Using Feature Flags to Test in Production
One of my favorite developers used to tell me that he does robust testing on his code, but only in production. This may give some QA engineers a heart attack, but I’m here to share a little secret: at Optimizely, we test in production all the time. If you aren’t, you may be short-changing your
One of my favorite developers used to tell me that he does robust testing on his code, but only in production. This may give some QA engineers a heart attack, but I’m here to share a little secret: at Optimizely, we test in production all the time. If you aren’t, you may be short-changing your customers.
In most organizations, automation and manual testing occurs in the staging environment. Engineering organizations do this because testing in production can leak issues that expose vulnerabilities to the public, or create a bad user experience that damages the reputation of the organization.
But engineering organizations that don’t test in production aren’t actually checking whether their features work in the actual environment in which their customers are using them.
The synthetic data that is used in staging environments will never behave 100% like real data and bugs often arise from this discrepancy.
So how should QA teams test in production without exposing ourselves to these shortcomings? Our secret sauce is that we use our Feature Management solution to deploy our code and then use our Feature Flag Audience Conditions as a permission toggle to add in our testing teams.
The full process looks something like this:
1. Developers deploy code behind a feature flag with the feature turned off. The new features are now deployed into production, but are hidden from our customers.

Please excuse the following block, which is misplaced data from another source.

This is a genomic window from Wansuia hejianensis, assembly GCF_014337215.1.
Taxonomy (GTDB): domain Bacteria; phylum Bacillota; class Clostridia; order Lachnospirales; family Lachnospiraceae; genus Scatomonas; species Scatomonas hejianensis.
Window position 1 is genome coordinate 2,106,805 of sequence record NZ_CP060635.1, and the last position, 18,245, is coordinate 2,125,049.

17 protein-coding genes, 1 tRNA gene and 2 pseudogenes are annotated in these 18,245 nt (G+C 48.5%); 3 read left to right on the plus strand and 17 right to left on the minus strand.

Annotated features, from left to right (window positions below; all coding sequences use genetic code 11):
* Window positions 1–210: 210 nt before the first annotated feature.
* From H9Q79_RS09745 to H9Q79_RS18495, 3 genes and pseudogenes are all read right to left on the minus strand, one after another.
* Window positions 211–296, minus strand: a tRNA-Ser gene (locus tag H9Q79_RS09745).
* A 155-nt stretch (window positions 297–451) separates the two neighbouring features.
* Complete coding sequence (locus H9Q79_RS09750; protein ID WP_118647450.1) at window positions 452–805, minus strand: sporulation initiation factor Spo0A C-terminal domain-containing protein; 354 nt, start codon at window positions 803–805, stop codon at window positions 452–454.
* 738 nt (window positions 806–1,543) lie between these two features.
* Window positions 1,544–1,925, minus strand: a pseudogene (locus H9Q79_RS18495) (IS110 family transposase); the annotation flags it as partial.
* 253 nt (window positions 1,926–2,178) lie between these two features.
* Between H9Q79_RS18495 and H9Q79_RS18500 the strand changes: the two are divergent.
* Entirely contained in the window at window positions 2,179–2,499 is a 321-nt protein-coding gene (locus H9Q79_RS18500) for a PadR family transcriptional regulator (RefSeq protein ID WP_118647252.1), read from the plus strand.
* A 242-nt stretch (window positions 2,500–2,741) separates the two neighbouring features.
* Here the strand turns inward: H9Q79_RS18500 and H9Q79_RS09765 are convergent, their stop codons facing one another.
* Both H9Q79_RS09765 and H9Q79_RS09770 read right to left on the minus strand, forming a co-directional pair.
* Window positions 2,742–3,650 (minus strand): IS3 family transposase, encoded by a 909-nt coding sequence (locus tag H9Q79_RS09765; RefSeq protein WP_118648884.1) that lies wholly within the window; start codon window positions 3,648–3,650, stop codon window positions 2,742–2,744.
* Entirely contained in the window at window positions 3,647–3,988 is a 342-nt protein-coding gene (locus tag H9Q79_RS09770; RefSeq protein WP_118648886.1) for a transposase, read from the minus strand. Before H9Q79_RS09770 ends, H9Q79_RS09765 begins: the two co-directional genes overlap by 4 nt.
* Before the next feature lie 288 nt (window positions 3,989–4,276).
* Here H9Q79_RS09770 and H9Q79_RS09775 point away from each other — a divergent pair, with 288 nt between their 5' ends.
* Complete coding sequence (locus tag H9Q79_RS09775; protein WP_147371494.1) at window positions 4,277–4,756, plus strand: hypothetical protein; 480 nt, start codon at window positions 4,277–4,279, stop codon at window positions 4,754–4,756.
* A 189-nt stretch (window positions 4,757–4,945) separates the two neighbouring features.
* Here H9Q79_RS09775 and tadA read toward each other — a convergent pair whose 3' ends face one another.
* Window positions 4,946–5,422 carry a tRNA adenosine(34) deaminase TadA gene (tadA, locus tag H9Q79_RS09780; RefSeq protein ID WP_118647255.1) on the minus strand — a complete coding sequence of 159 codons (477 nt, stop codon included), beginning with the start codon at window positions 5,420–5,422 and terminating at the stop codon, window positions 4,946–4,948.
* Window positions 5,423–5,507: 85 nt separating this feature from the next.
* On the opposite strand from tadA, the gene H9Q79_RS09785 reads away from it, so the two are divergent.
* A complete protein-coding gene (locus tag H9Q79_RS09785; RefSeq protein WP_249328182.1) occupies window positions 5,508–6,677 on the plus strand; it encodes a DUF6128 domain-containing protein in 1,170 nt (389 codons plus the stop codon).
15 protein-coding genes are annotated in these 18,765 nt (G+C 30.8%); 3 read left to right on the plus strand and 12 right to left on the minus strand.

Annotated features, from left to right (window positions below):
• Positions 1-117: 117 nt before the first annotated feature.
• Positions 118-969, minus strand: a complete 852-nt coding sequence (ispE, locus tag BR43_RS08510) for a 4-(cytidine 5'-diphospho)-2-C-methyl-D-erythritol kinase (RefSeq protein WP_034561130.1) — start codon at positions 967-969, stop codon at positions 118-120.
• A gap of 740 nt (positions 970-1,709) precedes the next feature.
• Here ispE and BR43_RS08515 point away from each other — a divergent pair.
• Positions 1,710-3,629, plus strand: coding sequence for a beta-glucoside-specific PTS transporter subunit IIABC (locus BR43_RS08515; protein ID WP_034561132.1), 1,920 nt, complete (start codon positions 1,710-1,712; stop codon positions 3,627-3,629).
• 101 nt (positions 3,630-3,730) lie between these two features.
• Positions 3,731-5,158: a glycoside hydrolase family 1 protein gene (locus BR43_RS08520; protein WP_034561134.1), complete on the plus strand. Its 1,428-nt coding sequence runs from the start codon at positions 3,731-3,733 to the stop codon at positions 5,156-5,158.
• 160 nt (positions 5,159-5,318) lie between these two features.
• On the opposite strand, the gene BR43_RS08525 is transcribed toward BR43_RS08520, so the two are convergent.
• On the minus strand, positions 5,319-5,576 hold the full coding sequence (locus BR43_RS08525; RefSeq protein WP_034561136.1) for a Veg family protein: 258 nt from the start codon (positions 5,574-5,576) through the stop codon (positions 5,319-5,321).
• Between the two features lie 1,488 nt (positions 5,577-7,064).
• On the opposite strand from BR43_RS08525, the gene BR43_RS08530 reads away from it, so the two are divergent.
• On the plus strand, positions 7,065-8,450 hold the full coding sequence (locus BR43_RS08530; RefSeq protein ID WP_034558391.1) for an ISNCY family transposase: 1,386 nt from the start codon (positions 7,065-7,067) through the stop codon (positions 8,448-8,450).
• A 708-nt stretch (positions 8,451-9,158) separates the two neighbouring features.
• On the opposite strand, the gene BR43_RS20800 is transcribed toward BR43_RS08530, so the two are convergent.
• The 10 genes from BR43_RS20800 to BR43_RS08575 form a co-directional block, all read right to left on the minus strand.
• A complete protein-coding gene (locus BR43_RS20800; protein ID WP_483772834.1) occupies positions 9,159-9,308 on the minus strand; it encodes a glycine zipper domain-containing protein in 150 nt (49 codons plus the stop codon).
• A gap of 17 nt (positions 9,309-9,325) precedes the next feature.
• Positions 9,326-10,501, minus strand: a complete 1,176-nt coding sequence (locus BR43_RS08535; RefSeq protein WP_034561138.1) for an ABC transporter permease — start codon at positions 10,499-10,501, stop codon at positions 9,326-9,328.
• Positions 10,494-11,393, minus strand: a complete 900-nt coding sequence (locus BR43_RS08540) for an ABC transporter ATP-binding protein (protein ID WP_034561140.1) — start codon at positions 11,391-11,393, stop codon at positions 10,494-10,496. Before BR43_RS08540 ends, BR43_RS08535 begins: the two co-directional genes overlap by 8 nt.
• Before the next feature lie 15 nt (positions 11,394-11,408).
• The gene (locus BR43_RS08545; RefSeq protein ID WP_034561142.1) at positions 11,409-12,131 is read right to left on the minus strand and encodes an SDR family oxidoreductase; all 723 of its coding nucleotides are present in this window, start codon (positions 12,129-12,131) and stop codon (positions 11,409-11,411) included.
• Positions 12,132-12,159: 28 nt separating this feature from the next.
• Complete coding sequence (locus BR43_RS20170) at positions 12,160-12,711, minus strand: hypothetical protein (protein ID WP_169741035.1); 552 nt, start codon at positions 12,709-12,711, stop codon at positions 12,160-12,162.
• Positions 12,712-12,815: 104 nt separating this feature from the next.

2. QA creates Audience Groups and add in an Audience Condition with our Testing Group
3. This Testing Group consists of Customer Service Managers, Solutions Architects, and Business Users. These users have the most connection to how our customers use our product, or how to support our customers who use our product. They also have data in their accounts and use cases that most developers and QA engineers do not.
4. QA team holds a bug bash with this Testing Group and allows everyone to bash against the new features to look for bugs.
Since the new feature is governed by a feature flag, if no major bugs are found and we want to deploy to the public, we can roll it out to all users. In Optimizely, you can do this in a Feature dashboard with two clicks and save.
If major bugs are found, we simply turn the feature off or remove the Testing Group Audience Condition. This allows the users in the Testing Group to be put back in the pre-release code path without having to actually do a code rollback.
At the end of the day, we should test our code against the environment that’s most similar to the one our customer actually uses, without exposing them to any actual bugs. With feature flags, not only can we always test our code, but we can always test in production!
Want to learn more about the benefits of testing in production?
Join our upcoming webinar with Forrester Analyst Chris Condo, “Accelerate Agile Delivery with Experimentation Platforms”.